Is there not also a question to be answered when we think upon the reply that was given to certain ruffians when they demanded particular information from the Grand Master when he said “that without the consent and cooperation of his other two colleagues he neither could nor would divulge the information they wanted, but that patience and industry would, in due time, entitle the worthy Mason to a participation of them.” When is ‘Due Time’ and how does one become a ‘worthy Mason’? Perhaps there is an answer, maybe the answer is to be found in the Holy Royal Arch Chapter.
When a person wishes to come into Masonry it is expected that he makes an approach to someone whom he knows to be a Mason and declares his desire. For a Brother to enter the Royal Arch he may well be approached by a Royal Arch Mason and invited to join. It is at the request of the Grand Master that when a Master Mason is presented with his Certificate he should be informed of the Holy Royal Arch. There is a letter which is signed by the Provincial Grand Master of Buckinghamshire which should be given to a Master Mason at the time he is presented with his certificate, inviting the Brother to consider joining the Holy Royal Arch.
I have been cautious in this presentation to avoid referring to the Three Degrees as Craft and keeping the Royal Arch as a separate ritual. Although the Three Degrees are conducted in the Lodge, and the completion of the Third Degree in the Chapter with the exaltation of a Brother into the Royal Arch, as has already been explained, this is the essence of Freemasonry, this is the Craft.
A Brother who has taken his Third Degree and has been presented with his Grand Lodge Certificate, in most cases, has already qualified in time to enter a Royal Arch Chapter, he should therefore be fully aware of his affirmation during his initiation into Freemasonry that his trust is placed in God, and that he has a genuine desire of knowledge and a sincere wish to render himself more extensively serviceable to his fellow creatures.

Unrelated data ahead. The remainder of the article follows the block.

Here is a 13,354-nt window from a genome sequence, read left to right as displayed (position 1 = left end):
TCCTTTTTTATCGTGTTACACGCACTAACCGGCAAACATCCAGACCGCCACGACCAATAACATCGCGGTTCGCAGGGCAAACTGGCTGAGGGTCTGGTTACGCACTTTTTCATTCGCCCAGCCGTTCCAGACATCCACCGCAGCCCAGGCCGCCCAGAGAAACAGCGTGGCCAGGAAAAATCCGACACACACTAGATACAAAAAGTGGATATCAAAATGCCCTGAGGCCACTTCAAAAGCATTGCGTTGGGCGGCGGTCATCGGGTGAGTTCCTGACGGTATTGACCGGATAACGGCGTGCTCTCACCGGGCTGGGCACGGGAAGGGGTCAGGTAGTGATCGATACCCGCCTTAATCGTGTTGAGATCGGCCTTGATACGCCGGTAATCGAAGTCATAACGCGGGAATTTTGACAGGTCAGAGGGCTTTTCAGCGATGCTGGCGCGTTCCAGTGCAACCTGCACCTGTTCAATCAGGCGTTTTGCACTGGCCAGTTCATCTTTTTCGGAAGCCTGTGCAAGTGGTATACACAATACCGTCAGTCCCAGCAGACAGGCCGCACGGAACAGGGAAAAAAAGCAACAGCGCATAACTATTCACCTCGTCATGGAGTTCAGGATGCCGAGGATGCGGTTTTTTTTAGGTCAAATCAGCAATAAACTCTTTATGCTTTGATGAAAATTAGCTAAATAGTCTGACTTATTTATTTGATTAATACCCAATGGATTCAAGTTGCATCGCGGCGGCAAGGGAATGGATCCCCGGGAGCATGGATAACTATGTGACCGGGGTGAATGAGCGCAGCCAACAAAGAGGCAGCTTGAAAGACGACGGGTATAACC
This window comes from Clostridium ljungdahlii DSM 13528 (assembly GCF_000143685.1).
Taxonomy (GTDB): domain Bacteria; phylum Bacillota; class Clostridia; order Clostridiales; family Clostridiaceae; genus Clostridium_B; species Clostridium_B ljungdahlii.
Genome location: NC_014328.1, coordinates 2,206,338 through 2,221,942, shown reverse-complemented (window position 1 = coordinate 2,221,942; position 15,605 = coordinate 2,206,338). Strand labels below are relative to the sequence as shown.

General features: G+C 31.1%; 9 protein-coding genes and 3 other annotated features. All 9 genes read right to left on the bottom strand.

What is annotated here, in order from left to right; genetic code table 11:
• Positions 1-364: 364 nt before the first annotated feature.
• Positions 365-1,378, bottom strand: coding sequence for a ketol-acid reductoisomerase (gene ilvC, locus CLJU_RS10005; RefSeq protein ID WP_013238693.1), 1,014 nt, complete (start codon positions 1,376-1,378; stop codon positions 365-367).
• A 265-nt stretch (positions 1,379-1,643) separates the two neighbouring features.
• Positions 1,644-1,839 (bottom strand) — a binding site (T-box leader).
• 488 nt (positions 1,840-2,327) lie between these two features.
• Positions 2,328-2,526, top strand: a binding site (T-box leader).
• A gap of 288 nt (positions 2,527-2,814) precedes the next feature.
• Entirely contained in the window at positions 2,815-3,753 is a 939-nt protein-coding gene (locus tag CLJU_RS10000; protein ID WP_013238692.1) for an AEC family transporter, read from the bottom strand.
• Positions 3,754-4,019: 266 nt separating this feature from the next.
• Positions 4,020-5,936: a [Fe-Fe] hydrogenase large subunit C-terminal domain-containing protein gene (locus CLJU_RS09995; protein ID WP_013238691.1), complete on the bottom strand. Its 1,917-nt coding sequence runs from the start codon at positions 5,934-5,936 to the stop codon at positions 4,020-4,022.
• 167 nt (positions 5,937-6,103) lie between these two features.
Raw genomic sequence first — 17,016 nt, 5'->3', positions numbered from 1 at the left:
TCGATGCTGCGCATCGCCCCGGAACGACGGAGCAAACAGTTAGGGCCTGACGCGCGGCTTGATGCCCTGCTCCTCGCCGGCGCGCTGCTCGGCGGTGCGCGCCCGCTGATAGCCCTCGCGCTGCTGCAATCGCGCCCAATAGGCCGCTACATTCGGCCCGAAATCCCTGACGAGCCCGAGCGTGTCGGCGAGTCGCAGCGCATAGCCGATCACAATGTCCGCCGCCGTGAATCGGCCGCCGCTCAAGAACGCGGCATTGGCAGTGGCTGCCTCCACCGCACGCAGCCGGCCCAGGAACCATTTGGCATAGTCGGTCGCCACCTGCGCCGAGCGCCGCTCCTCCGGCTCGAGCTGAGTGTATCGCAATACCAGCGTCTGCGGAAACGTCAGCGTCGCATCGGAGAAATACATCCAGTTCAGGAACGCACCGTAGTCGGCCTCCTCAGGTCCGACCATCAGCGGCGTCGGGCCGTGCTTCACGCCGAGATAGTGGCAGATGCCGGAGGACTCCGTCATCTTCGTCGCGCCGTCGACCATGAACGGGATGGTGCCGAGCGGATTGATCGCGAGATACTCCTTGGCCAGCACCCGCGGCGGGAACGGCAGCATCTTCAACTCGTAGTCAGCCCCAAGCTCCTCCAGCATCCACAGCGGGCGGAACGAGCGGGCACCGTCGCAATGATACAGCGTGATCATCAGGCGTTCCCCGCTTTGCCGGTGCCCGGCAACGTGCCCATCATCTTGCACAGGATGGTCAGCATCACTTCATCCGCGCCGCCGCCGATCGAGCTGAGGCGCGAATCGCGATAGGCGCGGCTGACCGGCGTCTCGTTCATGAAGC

As a Candidate for the Royal Arch he would present himself with a desire of improving in Freemasonry, and of directing that improvement to the glory of God and the good of man. The desire to improve in Freemasonry can only be fostered if a Brothers interest in Freemasonry has been carefully tended by those responsible, namely his proposer, his seconder, the senior members of his Lodge and the Preceptors of the Lodge of Instruction or Club of Rehearsal. We all realise that Freemasonry is a system or Morality veiled in allegory and illustrated by symbols, but just accepting this is not enough, some effort is needed not just in understanding it but more importantly, what it sets out to do. If the realisation that Freemasonry surely provides the tools, but the choice and manner we use them rests entirely upon ourselves, then the building of the Temple within ourselves has already begun.
The search for that which was lost - the lost Word - really commenced in the Biblical sense when Adam fell from favour and bequeathed to his sinful posterity this everlasting quest. When the builders of the First Temple at Jerusalem turned from true worship, the Biblical myth became fact. The Word however remained at this very spot, and it recounts the manner of its recovery and rise to favour of those who found it, the Holy Royal Arch shows just what is ‘the very essence of Freemasonry’ for us all.
Companionship, when one is seeking, must indeed be welcome. That Brethren and Companions is “Why the Royal Arch.”
Updated by WBro Brian Baker PPSGD (Bucks)
St Giles Lodge No. 8555